The focus group was held mid-day at a central location in the city of Bridgetown, Barbados. It ran for 2 h and a catered lunch was provided. Two investigators co-moderated the discussion while a third member of the team served as note taker. After consent forms were signed by all participants the focus group started with a round of introductions. Next, the co-moderators summarized the study objective and meeting structure and asked participants to share what they knew about medical tourism in Barbados. For the remainder of the focus group the moderators engaged participants in identifying the local implications of medical tourism sector development in the country and the anticipated legal and regulatory concerns via unstructured discussion. At times the moderators sought clarification or invited deeper discussion of particular concerns, but they did not introduce new concerns as we wanted only to investigate those organically raised by the participants. Upon completion of the focus group, participants were given a small gift (a box of locally-made chocolates) to acknowledge their valuable contributions to knowledge.
The focus group was digitally recorded and transcribed verbatim. We each independently reviewed the transcript to identify emerging themes, a process consistent with thematic analysis. Following this, we met in order to discuss the themes we had independently identified and seek consensus on the scope and interpretation of dominant themes related to legal and regulatory concerns. Five such dominant themes were identified. After reaching consensus, the transcript was hand-reviewed in order to extract data relevant to each dominant theme and identify quotes suitable for inclusion here. We next compared these themes to the existing legal literature about medical tourism to identify points of confirmation and divergence in order to frame our analysis and discussion.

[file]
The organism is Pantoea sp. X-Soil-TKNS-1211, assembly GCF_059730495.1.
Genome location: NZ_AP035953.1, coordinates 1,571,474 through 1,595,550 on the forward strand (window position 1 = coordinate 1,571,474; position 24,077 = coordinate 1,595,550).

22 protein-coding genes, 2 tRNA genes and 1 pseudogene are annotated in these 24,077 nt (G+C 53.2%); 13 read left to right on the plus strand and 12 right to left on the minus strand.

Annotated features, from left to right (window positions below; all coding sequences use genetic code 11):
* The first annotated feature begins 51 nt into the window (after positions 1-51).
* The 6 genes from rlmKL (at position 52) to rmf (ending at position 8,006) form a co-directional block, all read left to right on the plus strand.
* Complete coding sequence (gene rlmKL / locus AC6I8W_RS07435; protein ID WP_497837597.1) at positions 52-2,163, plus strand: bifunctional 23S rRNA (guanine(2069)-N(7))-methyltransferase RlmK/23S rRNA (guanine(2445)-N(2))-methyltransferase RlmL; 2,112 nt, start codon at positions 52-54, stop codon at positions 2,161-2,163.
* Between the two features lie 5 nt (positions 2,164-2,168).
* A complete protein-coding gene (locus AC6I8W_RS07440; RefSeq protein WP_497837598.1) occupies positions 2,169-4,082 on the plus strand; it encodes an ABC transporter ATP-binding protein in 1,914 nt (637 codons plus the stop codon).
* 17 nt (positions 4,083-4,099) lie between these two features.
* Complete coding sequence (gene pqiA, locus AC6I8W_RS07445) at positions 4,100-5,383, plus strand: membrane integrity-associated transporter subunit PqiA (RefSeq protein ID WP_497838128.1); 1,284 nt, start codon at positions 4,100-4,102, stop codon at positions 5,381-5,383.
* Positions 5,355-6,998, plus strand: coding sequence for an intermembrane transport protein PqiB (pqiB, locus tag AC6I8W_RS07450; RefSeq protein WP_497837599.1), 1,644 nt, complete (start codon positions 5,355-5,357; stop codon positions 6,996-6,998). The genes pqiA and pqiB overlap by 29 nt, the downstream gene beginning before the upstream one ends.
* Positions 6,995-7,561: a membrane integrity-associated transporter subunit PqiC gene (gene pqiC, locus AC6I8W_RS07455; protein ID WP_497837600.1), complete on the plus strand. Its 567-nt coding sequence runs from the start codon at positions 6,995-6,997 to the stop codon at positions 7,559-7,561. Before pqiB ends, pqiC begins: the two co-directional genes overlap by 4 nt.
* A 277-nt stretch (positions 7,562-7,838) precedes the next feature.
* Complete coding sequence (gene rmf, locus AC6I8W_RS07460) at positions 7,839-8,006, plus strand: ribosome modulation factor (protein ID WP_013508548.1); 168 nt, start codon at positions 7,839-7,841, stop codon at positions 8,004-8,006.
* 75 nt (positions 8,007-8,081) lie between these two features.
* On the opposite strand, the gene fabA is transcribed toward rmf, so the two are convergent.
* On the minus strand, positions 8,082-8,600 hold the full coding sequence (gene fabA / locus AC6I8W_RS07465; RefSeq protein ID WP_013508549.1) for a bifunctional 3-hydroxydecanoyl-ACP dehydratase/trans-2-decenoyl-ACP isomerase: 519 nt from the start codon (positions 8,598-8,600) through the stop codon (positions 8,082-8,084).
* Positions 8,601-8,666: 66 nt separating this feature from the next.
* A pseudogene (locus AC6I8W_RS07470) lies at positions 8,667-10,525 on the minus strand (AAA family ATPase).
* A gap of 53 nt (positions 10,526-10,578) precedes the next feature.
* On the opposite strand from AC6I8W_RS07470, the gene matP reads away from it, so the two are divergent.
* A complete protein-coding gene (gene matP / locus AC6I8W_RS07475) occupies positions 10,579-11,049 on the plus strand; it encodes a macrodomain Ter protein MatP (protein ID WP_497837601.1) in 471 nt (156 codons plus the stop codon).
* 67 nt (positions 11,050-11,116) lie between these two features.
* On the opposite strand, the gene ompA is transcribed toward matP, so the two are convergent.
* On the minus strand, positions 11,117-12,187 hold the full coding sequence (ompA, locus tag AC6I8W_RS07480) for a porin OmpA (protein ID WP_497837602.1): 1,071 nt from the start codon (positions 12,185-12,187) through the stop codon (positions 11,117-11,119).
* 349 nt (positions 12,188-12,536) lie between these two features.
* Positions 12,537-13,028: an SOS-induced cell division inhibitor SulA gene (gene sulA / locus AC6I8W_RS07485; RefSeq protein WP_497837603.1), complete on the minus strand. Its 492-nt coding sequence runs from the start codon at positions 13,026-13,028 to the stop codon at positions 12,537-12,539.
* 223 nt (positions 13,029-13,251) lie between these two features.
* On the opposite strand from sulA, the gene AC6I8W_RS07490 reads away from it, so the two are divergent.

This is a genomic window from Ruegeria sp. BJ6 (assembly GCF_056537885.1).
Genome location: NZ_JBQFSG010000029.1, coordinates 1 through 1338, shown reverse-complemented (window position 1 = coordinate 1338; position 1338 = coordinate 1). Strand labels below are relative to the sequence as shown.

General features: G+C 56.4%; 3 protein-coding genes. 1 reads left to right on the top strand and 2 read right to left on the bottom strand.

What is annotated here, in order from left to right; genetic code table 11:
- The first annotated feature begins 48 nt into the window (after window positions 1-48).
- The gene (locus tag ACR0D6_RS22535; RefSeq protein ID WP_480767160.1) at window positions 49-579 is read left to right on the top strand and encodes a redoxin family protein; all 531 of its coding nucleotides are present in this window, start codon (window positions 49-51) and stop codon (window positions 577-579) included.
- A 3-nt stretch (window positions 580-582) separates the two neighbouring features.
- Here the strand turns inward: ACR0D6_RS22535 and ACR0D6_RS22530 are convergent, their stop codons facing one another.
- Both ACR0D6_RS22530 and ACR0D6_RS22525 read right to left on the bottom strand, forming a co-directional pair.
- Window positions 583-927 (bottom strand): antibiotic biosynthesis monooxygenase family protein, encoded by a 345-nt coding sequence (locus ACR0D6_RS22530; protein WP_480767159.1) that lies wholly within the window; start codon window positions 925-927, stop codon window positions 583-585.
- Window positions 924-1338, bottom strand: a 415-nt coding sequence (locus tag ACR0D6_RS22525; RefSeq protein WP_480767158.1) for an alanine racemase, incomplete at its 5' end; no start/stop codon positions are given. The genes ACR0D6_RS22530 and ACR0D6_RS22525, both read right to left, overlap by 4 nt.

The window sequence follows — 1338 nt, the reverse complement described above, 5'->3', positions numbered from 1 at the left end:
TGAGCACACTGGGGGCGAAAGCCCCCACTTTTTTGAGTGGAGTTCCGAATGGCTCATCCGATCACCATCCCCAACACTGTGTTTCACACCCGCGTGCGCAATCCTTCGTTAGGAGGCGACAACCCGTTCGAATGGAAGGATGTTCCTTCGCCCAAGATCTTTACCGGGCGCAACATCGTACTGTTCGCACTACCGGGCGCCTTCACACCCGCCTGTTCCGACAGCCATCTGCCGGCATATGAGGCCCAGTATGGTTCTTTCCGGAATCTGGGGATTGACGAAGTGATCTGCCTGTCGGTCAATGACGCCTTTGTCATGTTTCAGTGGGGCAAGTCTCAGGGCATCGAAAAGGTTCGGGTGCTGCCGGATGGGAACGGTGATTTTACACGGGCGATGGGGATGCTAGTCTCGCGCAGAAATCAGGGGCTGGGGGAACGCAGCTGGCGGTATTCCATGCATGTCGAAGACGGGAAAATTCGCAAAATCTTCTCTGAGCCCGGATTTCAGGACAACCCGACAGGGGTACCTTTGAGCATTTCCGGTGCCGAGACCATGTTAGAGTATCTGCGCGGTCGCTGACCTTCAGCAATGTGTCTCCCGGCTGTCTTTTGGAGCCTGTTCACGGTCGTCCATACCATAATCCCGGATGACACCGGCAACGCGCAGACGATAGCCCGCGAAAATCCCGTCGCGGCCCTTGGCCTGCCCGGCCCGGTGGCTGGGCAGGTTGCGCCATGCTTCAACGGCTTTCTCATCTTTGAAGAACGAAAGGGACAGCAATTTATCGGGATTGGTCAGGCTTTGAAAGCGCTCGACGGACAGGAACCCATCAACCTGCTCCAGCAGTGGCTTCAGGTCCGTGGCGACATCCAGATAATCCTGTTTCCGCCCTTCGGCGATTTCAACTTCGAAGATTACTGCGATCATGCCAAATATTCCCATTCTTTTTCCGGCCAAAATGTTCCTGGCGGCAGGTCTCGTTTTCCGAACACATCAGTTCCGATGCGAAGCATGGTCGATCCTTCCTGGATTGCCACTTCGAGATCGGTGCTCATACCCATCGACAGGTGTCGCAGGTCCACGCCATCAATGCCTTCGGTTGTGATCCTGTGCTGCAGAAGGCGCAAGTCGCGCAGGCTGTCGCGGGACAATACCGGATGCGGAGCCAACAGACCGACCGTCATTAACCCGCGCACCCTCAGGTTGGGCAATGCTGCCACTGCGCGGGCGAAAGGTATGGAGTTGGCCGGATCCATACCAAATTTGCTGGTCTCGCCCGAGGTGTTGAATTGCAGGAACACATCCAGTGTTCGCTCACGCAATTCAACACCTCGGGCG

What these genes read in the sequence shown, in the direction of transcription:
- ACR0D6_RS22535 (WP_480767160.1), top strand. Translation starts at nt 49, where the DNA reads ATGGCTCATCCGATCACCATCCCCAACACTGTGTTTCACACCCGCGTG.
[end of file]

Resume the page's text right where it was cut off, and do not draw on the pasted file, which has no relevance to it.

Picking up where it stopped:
Nine lawyers participated in the focus group, 6 women and 3 men. They trained for their law degrees in Trinidad, Jamaica, Barbados, England, and Scotland. They held academic appointments in law programs or had practiced law for between 9 and 37 years in firms of various sizes, specializing in areas such as offshore banking, personal injury litigation, business transactions, and medical malpractice. None of the participants had specific expertise in medical tourism, but drew on relevant experience (e.g., working with international investors, representing clients in medical malpractice suits) and their knowledge of national law and the local legal culture to speak to the issues at hand. Participants were generally supportive of the development of the medical tourism sector in Barbados, but their comments displayed an interest in cautiously doing so in a way that would maximize local benefits. Five dominant legal themes arose in the focus group discussion: (1) liability; (2) immigration law; (3) physician licensing; (4) corporate ownership; and (5) reputational protection. In this section we discuss each separately.